Cayman Islands-based regional start-up BlueSky Airlines plans to launch operations in the fourth quarter of this year with an initial fleet of two Bombardier Dash 8 Q400s.
The privately-held airline plans to operate within the Caribbean and to Latin America, and hopes to fill a niche in which non-stop service is currently lacking, BlueSky's chief commercial officer Mark Ellinger tells Flightglobal.
Travellers who are going from the Cayman Islands to destinations in the Caribbean and Latin America quite often have to go through Miami to transit, he says. "We want to open up new markets, underserved ones that will serve point to point regional traffic," says Ellinger.
Ellinger, a US citizen, had previously worked with Swiss and South African Airways (SAA). At SAA, he was the carrier's executive vice president for the Americas, based in Fort Lauderdale.
Grand Cayman-based BlueSky is now in the process of applying for its operating certificate, and Ellinger expects to "have it well in advance of the fourth quarter". The airline plans to operate up to four Q400s, depending on market demand. Its first Q400s are being leased from Polish carrier Eurolot, and have build dates in 2012 and 2013.
Potential destinations in BlueSky's network include Cartagena, Bogota, Panama City, San Jose (Costa Rica), Cancun, Nassau, Santo Domingo (Dominican Republic) and Tortola (British Virgin Islands).
"Our focus will be entirely that area, we have no intentions to go to the US," says Ellinger.
BlueSky will offer a two-class full service product on its Q400s, which will be configured with 71 seats - seven in business class and 64 in economy. The airline will serve complimentary meals and beverages, and offer a first checked bag for free.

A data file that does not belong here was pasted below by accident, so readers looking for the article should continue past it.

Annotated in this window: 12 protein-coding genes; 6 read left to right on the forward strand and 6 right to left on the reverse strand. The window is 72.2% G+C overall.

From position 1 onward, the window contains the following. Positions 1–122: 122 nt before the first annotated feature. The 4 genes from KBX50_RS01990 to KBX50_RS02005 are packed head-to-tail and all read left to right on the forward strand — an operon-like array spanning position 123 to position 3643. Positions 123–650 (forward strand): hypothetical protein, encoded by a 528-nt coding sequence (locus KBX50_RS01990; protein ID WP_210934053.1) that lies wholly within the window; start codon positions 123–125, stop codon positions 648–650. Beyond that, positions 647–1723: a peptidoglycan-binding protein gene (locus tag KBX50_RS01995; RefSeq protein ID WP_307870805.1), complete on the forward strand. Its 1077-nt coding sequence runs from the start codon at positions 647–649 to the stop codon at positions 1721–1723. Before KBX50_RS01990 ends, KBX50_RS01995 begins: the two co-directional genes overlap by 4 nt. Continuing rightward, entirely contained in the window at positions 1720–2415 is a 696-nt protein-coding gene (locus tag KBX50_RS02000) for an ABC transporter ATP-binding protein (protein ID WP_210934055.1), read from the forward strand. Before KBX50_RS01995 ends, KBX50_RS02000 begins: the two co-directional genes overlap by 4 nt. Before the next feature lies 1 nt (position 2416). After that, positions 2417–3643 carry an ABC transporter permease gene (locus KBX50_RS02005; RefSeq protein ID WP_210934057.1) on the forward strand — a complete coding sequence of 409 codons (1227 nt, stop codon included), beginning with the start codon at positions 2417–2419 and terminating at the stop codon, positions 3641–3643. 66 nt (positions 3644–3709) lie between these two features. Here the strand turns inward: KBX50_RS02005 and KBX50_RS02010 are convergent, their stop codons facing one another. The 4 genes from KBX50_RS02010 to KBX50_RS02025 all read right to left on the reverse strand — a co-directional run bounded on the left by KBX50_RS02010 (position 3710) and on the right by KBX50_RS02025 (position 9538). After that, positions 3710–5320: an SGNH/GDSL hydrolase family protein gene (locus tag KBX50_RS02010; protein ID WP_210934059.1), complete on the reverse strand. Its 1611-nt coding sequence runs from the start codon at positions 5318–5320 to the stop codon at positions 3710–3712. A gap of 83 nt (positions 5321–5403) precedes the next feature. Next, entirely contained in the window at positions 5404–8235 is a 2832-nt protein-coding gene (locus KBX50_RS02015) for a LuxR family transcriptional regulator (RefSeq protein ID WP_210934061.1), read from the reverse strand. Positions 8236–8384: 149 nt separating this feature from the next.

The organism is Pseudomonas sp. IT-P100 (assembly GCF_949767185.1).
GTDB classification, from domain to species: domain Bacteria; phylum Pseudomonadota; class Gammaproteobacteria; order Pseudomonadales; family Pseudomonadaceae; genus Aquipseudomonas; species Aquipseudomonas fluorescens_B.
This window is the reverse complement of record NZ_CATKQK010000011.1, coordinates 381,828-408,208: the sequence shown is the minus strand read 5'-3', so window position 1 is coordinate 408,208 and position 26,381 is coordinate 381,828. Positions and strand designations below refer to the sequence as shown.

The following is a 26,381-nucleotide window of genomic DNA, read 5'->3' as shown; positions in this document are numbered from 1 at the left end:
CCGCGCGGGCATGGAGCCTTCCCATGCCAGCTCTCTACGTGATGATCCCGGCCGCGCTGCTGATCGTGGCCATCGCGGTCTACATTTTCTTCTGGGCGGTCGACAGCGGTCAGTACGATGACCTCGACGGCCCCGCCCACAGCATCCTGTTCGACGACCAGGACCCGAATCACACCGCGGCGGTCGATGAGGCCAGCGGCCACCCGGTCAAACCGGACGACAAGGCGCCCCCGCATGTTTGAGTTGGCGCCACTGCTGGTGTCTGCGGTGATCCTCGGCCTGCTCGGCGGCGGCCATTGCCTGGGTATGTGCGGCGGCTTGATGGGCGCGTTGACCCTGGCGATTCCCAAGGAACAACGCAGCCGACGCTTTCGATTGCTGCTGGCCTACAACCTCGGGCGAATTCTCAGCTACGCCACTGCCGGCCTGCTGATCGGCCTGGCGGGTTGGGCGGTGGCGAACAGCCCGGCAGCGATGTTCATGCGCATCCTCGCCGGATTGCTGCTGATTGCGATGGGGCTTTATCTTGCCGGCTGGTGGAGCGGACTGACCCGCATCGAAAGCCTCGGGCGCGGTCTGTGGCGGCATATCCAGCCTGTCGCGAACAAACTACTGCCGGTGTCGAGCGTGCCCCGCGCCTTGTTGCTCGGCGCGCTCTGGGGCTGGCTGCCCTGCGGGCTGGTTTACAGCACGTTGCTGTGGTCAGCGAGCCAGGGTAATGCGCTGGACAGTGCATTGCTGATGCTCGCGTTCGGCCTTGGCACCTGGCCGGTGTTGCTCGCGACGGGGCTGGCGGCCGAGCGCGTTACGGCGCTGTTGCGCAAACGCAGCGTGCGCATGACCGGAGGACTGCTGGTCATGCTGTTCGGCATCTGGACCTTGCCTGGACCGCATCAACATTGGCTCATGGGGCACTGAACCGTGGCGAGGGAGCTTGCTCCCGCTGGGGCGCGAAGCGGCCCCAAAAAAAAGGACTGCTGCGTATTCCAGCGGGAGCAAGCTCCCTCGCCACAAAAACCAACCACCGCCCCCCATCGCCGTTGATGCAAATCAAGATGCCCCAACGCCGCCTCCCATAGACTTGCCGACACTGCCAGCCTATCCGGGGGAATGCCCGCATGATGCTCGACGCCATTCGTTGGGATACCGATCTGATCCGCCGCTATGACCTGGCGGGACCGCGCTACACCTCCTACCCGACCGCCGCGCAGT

Ellinger says the airline's product will be in line with the "high yield" passengers that the airline hopes to attract. "Cayman is an interesting market. It's small but it's a financial services hub," he says. Besides business travellers, BlueSky is also targeting high-end leisure travellers and visiting friends and relatives traffic.
The carrier hopes to eventually partner with Latin America's major airlines through interline deals. "We plan to work with the main carriers in the region, the Copas and the Avianca," he says, adding that the response from the carriers has been good so far. "Cayman is not on their radar screen, it's not a large enough market for the aircraft they fly. We can offer new traffic for them," he says.
BlueSky is also in talks with Cayman Airways to be potential interline partners.
Grand Cayman is currently served by 11 airlines, schedules in Innovata show. Most of these are North American airlines offering non-stop service to the USA and Canada.
Cuba's Aerocaribbean, Honduras' Aerolineas Sosa and Cayman Airways are the only Latin American or Caribbean airlines serving Grand Cayman. The airport offers non-stop service to Cayman Brac, Nassau, Havana, Le Ceiba (Honduras), Kingston and Panama City.